In chapter 8, Dustin Stokes ventures to clarify exactly what the relation is between creativity and imagination. In his view, imagination is important for even the most minimally creative thought processes. This would be a pointless tautology if “imagination” just means (the capacity for) creativity. The key, then, is to identify what imagination is such that it is not the same thing as creativity but still essential for it nonetheless. As Stokes notes, few philosophers have thought through the distinction between imagination and creativity, and few psychologists have directly tested the difference between the two constructs. While grounding his paper in contemporary philosophy, Stokes also draws on cognitive and developmental psy- chology to identify the architectural features common to genius-level creativity, as well as more everyday forms of creativity. He starts by making a distinction between “truth-boundedness”—cognitive states that function to accurately represent the world—and “non truth-bound” states that do not function to accurately represent the world, but instead facilitate the manipulation of the information they represent. He argues that richly creative achievements in the arts and sciences, as well as more everyday breakthroughs, draw on cognitive manipulation processes. Stokes concludes that imagination serves the cognitive manipulation role and is typified by four features: It is non truth-bound, under immediate voluntary control, engages with affective and motivational systems, and drives inference and decision- making. Stokes’s essay has implications for a number of philosophical problems relating to imagination and fiction, as well as psychological issues relating to the role of conscious, deliberate thought in creativity.
On the latter question, there is a tendency that appears in various forms through- out intellectual and artistic history to regard conscious thought as irrelevant or even inimical to creativity. In the classical story where creative inspiration comes to an artist from an external muse, the artist’s consciousness is not the source, but rather the recipient, of creative work. The same is true when an insight is said to emerge from the unconscious mind, showing up in consciousness as a kind of pleasant surprise (Eureka!). There is also the popular perception that conscious thought impedes creativity; thus the familiar accounts of artists using drugs, alcohol, or other trance-inducing practices as a means of surrendering conscious control and giving free rein to the creative unconscious.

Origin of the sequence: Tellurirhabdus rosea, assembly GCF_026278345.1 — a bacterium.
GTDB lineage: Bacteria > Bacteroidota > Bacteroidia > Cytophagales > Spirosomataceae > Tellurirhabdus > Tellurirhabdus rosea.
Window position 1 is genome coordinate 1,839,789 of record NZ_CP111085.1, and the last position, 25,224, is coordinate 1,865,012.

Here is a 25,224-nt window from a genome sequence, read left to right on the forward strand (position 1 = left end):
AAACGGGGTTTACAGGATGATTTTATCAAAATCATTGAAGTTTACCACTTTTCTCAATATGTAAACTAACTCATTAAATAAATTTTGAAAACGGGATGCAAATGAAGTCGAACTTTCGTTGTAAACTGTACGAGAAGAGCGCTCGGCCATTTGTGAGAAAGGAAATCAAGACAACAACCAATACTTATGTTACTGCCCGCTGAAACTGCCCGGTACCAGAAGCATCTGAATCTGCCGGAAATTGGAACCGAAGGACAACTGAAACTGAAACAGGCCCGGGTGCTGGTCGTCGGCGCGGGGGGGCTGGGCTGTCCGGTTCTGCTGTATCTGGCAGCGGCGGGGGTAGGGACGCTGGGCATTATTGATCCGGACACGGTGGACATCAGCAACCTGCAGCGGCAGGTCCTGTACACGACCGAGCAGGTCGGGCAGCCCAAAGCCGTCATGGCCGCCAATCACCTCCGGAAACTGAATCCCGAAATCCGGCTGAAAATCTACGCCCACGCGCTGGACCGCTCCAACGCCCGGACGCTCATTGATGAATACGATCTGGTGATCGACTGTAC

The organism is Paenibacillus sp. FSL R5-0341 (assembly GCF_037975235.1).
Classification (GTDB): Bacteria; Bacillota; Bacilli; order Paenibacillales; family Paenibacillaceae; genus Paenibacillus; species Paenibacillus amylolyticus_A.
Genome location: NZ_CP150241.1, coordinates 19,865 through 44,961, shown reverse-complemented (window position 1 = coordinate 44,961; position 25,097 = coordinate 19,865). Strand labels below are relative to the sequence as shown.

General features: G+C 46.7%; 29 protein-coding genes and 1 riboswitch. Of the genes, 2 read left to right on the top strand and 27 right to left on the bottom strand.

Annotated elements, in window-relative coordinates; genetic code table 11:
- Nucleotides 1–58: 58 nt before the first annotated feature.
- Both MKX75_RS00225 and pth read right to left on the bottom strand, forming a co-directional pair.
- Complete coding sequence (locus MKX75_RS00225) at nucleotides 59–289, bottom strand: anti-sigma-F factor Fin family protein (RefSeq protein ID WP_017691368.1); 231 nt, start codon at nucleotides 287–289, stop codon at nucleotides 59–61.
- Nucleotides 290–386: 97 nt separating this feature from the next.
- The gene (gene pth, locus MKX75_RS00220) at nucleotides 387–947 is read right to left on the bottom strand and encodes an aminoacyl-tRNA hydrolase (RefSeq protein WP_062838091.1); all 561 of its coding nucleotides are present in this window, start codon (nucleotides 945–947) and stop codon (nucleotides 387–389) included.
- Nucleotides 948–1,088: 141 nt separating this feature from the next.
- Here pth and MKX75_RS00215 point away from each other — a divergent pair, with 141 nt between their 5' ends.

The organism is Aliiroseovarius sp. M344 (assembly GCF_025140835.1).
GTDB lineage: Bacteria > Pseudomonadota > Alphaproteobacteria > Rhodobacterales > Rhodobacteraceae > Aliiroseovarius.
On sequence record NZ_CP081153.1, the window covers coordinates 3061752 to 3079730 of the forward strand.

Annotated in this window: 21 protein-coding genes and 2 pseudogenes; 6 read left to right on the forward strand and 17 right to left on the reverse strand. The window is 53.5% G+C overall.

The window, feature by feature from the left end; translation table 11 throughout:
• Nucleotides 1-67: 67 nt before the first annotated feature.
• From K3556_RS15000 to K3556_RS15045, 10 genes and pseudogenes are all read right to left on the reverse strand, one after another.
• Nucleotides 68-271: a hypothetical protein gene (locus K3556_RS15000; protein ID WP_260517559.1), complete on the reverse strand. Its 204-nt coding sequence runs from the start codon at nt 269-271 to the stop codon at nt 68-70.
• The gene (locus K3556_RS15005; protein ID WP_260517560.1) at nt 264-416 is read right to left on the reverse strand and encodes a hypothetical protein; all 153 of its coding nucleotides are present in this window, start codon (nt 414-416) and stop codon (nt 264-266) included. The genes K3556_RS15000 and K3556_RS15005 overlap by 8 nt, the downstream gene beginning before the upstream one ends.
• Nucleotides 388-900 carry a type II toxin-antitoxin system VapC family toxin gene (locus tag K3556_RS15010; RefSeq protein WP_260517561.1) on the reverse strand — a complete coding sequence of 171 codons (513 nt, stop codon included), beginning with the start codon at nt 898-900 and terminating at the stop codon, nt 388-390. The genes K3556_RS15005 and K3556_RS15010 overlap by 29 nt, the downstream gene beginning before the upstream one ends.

In chapter 9, however, psychologists Roy Baumeister, Brandon Schmeichel, and C. Nathan DeWall suggest that consciousness deserves more creative credit. They present evidence to support the notion that creativity requires an interactive collaboration of conscious and unconscious processes. In their view, creative impulses originate in the unconscious but require conscious processing to edit and integrate them into a creative product. They review psychological experiments showing that creativity declines sharply when consciousness is preoccupied (for example, improvising jazz guitar while counting backward by six, or drawing with colored pencils while listening closely to music). They conclude that the research contradicts the popular view in both psychology and philosophy that consciousness is irrelevant or an impediment to the creative process. Instead, they believe that the research fits well with recently emerging understandings of the special capabilities of conscious thought.
Earlier, when we discussed the potential connection between creativity and self-understanding, we were concerned with what makes each of us who we are as individuals. But we can also ask, more generally, what makes us who we are as a species, and there is a long tradition of Western thought that seeks to understand what makes us human in terms of what makes us distinctively human, and set apart from other animals in particular. Whatever we think of the existing proposals that highlight our allegedly unique possession of reason, language, and metacognition, creativity seems as good a candidate as any. The tricky question, of course, is how did creativity evolve in humans?
In chapter 10, Elizabeth Picciuto and Peter Carruthers provide an integrated evolutionary and developmental account of the emergence of distinctively human creative capacities. Their main thesis is that childhood pretend play (e.g., imagining battling spaceship invaders) is a uniquely human adaptation that functions in part to enhance adult forms of creativity.